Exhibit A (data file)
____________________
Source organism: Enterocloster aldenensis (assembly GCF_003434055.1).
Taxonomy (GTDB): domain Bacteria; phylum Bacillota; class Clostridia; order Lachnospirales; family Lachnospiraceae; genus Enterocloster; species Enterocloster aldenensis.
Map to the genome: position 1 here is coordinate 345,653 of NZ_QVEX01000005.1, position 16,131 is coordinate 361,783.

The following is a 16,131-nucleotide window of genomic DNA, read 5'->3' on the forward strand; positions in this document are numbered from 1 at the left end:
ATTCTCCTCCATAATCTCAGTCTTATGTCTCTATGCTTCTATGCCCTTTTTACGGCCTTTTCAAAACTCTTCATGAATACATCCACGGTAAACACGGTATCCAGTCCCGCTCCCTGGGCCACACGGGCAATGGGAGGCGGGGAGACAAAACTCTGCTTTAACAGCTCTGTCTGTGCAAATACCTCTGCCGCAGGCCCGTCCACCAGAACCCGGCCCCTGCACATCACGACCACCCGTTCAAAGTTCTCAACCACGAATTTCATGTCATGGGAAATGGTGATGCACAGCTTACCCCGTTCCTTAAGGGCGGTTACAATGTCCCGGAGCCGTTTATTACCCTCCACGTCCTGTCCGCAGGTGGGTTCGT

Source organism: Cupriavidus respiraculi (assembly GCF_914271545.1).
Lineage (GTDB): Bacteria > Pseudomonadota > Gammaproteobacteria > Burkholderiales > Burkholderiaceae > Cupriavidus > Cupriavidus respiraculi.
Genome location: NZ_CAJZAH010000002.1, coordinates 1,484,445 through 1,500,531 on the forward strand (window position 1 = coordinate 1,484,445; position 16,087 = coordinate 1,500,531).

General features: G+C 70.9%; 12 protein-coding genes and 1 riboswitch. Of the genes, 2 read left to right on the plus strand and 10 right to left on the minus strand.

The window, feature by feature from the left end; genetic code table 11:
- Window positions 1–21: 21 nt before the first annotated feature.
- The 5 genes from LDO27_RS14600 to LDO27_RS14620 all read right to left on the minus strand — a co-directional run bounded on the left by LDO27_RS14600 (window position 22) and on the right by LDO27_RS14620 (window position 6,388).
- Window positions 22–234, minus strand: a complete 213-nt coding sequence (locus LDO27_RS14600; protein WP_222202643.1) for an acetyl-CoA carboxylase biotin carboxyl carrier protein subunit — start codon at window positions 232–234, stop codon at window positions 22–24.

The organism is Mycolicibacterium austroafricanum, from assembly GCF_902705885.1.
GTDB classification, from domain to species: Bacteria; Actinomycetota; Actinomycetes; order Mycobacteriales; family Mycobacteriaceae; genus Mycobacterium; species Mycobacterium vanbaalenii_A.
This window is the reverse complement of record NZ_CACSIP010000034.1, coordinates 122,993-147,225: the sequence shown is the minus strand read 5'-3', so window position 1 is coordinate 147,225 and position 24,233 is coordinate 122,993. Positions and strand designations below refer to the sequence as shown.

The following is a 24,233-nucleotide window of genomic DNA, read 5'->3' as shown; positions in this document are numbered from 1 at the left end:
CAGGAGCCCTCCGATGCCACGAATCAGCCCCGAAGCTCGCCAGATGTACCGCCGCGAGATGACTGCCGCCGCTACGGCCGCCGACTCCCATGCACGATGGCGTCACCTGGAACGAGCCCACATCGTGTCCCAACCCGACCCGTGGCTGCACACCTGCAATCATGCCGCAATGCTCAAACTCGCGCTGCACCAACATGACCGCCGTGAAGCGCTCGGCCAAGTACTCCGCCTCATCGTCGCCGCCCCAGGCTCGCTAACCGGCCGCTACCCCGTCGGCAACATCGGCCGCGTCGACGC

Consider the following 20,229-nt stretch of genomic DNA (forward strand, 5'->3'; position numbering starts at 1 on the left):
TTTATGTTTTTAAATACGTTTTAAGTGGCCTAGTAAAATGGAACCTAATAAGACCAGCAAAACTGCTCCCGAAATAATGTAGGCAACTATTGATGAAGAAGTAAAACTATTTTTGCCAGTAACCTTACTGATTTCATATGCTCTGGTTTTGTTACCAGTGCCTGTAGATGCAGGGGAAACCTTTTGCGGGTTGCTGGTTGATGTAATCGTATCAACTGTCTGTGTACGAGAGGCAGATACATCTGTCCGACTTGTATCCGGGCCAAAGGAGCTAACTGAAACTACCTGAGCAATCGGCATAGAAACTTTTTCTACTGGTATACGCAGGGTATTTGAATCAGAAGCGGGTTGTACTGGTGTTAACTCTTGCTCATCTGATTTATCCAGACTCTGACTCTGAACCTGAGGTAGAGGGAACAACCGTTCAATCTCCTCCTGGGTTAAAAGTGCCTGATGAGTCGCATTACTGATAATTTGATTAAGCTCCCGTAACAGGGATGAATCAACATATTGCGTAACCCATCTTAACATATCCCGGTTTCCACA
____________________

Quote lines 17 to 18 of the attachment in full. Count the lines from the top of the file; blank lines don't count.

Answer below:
The following is a 24,233-nucleotide window of genomic DNA, read 5'->3' as shown; positions in this document are numbered from 1 at the left end:
CAGGAGCCCTCCGATGCCACGAATCAGCCCCGAAGCTCGCCAGATGTACCGCCGCGAGATGACTGCCGCCGCTACGGCCGCCGACTCCCATGCACGATGGCGTCACCTGGAACGAGCCCACATCGTGTCCCAACCCGACCCGTGGCTGCACACCTGCAATCATGCCGCAATGCTCAAACTCGCGCTGCACCAACATGACCGCCGTGAAGCGCTCGGCCAAGTACTCCGCCTCATCGTCGCCGCCCCAGGCTCGCTAACCGGCCGCTACCCCGTCGGCAACATCGGCCGCGTCGACGC